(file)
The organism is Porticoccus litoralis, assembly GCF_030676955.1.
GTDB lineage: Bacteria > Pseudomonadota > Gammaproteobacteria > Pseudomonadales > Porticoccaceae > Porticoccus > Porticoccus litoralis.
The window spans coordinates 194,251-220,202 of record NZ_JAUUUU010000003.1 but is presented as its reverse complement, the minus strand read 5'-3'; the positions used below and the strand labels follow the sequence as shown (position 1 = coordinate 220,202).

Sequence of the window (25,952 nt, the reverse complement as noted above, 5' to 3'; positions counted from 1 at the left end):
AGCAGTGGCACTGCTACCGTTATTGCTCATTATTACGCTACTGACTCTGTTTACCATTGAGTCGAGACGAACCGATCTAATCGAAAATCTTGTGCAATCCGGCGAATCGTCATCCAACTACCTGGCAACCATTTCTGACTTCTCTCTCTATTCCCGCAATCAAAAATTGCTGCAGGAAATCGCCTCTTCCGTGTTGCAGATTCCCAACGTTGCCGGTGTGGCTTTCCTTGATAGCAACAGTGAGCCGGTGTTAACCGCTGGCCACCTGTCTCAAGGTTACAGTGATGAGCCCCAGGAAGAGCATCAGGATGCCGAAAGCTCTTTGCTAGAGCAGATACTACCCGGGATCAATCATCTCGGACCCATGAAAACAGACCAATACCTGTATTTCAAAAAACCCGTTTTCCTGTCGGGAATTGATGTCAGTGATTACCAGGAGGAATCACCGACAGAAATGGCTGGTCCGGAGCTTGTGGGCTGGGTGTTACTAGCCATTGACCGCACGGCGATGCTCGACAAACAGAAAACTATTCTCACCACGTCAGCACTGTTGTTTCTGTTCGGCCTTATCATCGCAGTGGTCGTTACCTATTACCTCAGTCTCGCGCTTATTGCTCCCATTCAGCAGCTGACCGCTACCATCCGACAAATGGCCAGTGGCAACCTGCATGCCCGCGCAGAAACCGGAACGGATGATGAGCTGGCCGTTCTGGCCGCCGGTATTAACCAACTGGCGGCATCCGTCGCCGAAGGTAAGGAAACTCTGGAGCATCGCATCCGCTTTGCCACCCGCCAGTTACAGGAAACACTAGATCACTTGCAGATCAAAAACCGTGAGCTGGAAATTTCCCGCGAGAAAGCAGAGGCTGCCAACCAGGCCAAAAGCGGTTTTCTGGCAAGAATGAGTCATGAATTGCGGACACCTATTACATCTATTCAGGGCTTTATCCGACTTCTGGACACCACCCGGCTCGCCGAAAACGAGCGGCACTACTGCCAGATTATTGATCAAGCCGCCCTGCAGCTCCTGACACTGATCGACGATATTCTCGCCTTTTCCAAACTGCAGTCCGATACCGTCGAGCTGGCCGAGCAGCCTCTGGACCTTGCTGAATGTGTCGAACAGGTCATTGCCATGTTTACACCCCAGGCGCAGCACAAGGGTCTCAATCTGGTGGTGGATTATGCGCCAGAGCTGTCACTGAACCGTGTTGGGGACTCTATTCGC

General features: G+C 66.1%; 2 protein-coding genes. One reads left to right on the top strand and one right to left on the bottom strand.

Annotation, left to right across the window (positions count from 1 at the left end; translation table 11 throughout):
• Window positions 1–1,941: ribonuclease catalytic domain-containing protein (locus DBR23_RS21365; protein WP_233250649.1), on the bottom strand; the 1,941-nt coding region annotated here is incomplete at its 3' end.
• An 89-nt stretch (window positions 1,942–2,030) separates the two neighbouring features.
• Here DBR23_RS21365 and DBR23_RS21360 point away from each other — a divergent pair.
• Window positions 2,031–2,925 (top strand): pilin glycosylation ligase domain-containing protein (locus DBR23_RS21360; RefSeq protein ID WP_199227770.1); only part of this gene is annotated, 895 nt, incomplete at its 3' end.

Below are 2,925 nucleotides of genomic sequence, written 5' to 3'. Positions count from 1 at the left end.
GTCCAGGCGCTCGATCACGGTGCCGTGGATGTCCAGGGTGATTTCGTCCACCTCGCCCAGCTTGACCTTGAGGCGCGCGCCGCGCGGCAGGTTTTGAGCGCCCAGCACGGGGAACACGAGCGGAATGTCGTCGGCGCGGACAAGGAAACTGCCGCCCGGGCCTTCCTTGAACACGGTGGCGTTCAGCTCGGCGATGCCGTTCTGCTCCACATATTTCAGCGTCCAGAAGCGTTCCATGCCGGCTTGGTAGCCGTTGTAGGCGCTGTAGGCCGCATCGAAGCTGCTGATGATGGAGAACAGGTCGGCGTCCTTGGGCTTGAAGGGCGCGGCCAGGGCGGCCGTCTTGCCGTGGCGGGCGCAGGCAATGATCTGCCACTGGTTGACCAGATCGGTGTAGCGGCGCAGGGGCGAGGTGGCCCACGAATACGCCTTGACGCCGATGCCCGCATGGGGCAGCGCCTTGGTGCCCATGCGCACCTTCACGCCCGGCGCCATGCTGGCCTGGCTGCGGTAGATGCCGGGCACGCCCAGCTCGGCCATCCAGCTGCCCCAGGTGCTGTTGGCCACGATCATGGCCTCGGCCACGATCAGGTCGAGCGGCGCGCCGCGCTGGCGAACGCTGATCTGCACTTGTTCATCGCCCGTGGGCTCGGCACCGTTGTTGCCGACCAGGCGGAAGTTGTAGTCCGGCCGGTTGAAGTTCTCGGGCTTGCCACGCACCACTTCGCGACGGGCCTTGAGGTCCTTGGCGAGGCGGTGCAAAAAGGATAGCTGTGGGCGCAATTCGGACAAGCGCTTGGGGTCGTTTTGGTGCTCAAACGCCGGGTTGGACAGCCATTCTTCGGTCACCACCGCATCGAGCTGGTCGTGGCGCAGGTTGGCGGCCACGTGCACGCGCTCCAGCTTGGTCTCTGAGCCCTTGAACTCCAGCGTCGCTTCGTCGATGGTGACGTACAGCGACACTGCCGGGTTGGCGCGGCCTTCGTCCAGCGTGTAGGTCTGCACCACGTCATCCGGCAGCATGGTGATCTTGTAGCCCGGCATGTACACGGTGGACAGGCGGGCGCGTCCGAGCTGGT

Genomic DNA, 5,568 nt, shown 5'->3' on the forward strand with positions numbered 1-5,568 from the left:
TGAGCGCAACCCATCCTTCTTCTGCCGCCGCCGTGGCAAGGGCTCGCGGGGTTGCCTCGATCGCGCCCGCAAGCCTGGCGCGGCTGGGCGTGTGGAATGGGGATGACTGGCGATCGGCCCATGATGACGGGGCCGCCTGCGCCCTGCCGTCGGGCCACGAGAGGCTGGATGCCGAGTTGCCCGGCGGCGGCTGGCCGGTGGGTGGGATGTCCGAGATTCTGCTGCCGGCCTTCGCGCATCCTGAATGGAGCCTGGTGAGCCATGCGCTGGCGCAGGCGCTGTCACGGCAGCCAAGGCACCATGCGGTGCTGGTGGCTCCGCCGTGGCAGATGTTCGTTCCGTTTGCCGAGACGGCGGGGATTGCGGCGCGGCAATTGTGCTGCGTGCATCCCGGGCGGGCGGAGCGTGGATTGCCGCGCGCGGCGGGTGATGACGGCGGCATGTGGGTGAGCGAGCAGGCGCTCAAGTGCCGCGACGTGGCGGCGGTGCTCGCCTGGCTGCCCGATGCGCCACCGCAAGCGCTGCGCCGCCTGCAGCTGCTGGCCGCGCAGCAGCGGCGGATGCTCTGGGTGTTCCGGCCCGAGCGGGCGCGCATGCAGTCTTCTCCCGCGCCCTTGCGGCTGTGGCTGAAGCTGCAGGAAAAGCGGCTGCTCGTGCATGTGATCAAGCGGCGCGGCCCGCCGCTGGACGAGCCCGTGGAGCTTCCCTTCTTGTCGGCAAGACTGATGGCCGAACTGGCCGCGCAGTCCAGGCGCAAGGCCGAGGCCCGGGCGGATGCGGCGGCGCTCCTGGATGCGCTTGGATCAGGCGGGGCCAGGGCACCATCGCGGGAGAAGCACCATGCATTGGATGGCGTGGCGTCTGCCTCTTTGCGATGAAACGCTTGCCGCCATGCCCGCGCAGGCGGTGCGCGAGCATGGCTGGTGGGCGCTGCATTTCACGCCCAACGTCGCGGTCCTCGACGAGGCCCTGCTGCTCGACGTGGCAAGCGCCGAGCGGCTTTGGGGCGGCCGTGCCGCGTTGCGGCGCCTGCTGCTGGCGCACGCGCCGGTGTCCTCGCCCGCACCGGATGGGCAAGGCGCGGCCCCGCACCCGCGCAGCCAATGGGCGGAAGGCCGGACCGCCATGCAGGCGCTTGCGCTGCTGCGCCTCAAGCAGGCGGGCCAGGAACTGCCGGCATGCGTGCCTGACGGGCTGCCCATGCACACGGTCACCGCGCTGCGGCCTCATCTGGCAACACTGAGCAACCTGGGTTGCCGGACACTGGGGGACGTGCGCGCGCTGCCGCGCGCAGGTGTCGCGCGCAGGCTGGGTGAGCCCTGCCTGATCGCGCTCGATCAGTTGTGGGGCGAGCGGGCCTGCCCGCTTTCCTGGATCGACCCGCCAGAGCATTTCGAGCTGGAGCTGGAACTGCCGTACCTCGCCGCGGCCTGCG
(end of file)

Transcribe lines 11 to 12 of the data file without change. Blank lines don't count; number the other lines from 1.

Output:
• Window positions 2,031–2,925 (top strand): pilin glycosylation ligase domain-containing protein (locus DBR23_RS21360; RefSeq protein ID WP_199227770.1); only part of this gene is annotated, 895 nt, incomplete at its 3' end.

Below are 2,925 nucleotides of genomic sequence, written 5' to 3'. Positions count from 1 at the left end.